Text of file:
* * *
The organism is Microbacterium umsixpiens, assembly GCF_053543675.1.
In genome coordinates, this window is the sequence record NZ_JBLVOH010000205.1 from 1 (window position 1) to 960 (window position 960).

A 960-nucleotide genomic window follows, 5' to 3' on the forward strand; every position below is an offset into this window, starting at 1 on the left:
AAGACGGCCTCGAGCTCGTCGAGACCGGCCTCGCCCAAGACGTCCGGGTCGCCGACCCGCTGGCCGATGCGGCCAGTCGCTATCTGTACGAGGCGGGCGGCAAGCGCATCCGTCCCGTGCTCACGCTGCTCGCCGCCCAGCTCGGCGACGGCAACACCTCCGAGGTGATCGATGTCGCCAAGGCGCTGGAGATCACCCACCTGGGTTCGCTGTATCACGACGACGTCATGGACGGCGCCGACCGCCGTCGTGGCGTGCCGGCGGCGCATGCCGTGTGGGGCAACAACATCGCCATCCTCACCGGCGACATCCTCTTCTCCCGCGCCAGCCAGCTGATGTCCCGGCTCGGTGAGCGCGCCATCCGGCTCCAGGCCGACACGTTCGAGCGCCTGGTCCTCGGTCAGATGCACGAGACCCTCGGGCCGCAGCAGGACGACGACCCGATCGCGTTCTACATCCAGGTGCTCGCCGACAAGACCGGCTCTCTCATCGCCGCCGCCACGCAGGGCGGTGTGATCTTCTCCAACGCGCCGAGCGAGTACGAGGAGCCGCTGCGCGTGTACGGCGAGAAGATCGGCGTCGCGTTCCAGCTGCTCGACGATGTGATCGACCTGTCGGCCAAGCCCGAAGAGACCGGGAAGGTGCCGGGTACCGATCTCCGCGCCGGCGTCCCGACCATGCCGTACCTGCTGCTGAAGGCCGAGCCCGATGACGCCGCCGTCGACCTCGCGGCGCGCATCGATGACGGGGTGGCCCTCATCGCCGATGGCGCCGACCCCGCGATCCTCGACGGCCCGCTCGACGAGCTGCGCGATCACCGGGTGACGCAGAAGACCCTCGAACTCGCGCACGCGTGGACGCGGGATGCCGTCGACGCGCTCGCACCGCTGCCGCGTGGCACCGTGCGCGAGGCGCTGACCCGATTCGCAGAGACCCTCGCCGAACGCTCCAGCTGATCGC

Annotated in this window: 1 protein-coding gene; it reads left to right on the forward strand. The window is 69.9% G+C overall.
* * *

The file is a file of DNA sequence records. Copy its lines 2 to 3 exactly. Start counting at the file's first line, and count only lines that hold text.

In genome coordinates, this window is the sequence record NZ_JBLVOH010000205.1 from 1 (window position 1) to 960 (window position 960).

A 960-nucleotide genomic window follows, 5' to 3' on the forward strand; every position below is an offset into this window, starting at 1 on the left: